The Bhakti Beat @ Bhakti Fest Midwest (June 30-July 1, 2012) The grand All-Wallah Finale has become a Bhakti Fest closing tradition. It’s also become one of those love-it-or-leave-it affairs, depending on who you ask. Over the course of attending five of them since 2010, we’ve observed a lot of mixed feelings about the inevitably raucous everyone-gets-to-be-a-wallah jam-out that officially closes out each Bhakti Fest. Some wallahs avoid it altogether, as Krishna Das has managed to for three years running at the West Coast Fest in Joshua Tree.
But there he was stage center at the Madison, Wisc. fest, a pillar of maroon-shirted stillness in a sea of bhaktified motion, his gravelly repetition of the Maha Mantra standing out even amidst the cacaphony unfolding all around him. At least 50 musicians, yoga teachers, workshop leaders, staff and volunteers jammed the stage, dancing, leaping, twirling, and conga lining in ecstatic joy as everyone chanted as one.
The Bhaktified Gratitude Dance
Sridhar Silberfein, the founder and executive producer of Bhakti Fest who is rarely seen on stage until this finale, poured out gratitude to his staff, the wallahs, teachers and everyone who made Bhakti Fest happen. He somehow maintained order in the chaos of celebrating the successful completion of The First Ever Bhakti Fest Midwest, assuring the cheering Heartlanders that Bhakti Fest would be back.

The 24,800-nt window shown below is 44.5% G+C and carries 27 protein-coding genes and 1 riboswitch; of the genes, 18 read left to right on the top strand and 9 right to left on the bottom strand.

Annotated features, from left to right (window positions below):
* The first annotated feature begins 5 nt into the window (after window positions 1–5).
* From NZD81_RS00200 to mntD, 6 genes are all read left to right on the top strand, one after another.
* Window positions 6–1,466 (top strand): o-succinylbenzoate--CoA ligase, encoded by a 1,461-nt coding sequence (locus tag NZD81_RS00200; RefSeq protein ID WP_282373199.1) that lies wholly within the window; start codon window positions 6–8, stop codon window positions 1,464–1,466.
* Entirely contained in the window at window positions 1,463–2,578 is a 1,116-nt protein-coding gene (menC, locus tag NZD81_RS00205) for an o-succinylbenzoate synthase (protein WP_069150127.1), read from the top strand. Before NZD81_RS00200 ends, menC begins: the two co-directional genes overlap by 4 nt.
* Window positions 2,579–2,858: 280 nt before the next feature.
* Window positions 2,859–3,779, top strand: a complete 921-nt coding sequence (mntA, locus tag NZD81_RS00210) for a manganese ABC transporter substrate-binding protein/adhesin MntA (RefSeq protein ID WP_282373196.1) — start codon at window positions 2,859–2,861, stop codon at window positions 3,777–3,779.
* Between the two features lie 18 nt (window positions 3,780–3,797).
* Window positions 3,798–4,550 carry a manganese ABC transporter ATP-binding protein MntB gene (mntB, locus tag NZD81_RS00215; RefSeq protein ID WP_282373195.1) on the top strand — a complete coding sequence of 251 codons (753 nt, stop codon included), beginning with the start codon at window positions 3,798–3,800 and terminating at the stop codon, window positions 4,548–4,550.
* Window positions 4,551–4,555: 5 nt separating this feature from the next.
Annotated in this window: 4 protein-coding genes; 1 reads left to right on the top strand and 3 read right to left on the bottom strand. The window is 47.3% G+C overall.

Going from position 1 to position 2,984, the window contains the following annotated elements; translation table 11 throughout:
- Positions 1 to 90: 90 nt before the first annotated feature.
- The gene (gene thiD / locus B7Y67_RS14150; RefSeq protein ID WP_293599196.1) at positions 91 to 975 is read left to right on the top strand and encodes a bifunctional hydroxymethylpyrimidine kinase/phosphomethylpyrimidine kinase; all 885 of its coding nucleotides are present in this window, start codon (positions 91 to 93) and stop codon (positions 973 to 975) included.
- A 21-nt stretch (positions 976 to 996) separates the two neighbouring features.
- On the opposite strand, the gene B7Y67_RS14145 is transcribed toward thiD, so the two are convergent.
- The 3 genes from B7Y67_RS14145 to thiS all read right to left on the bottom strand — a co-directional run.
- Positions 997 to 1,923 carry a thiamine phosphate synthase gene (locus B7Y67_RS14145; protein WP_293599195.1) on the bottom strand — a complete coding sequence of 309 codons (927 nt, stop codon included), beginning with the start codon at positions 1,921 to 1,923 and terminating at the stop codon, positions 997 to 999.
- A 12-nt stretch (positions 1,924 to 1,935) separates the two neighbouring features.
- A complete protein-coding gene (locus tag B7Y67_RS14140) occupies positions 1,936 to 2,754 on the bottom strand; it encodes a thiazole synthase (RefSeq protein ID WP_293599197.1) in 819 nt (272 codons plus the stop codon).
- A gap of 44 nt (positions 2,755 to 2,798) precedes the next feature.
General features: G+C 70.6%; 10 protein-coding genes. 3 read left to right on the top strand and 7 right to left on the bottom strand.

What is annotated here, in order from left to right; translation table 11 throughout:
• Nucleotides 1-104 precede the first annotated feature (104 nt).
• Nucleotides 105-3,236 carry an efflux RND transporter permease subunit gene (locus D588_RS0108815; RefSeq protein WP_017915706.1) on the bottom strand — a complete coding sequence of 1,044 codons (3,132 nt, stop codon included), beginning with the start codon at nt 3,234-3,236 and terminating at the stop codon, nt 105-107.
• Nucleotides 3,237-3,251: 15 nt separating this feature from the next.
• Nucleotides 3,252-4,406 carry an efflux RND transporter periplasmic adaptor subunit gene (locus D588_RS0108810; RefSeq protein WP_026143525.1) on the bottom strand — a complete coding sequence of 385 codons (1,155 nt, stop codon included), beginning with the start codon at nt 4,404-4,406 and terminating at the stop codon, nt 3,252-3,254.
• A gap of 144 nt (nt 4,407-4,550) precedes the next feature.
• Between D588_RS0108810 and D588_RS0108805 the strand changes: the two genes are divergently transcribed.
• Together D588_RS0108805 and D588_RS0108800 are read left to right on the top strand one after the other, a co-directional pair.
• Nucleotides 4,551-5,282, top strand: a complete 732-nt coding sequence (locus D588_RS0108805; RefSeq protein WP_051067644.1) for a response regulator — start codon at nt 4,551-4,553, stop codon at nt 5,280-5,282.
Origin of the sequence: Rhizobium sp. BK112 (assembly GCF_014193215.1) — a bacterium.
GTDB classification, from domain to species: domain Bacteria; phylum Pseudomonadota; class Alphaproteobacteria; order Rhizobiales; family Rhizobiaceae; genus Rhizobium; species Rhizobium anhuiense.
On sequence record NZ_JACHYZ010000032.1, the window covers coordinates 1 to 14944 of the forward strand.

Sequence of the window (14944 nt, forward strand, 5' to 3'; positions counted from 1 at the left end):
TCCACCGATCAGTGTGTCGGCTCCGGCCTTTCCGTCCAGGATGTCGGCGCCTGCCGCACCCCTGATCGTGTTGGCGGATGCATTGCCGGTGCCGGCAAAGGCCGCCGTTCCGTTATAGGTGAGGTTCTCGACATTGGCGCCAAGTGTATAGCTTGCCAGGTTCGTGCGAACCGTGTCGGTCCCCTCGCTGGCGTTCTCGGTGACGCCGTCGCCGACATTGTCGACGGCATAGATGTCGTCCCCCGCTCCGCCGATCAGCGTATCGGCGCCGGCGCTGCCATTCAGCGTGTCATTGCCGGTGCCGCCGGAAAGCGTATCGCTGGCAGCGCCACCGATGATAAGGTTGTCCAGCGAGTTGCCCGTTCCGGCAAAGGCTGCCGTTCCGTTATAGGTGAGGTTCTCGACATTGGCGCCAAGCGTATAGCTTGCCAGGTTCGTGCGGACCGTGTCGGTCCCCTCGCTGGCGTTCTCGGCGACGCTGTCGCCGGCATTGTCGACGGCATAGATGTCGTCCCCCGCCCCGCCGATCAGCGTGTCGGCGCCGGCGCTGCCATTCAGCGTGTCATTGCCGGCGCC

Sridhar did a gratitude dance across the stage with one person after another. He sashayed with Shyamdas, rapped with Ishwari, got down low with DJ Lakshmi, and spun circles ’round Ragani. But when it was time to reach out his hand for KD to join him, KD wasn’t going for it. He responded — playfully of course — with a certain arm gesture that fellow New York native Sridhar was sure to understand. Did you catch that? Yeah, he gave him “the arm,” the Italian salute. We can’t prove it with a picture but we saw it with our own eyes.
But Sridhar wasn’t about to give up. He pulled on KD’s arm while Ragani pushed from her seat next to him on stage. Finally, the kirtan rock star gave in, reluctantly rising to receive the thunderous approval of the crowd. He did not dance a jig across the stage. After barely a moment he gave a look to Sridhar that seemed to say, “Can we get this over with now?” and went back to his lotus, back to his chanting. Classic KD humor, legendary humility.
It’s moments like that that make us really glad we hung around for the Last Hari of Bhakti Fest.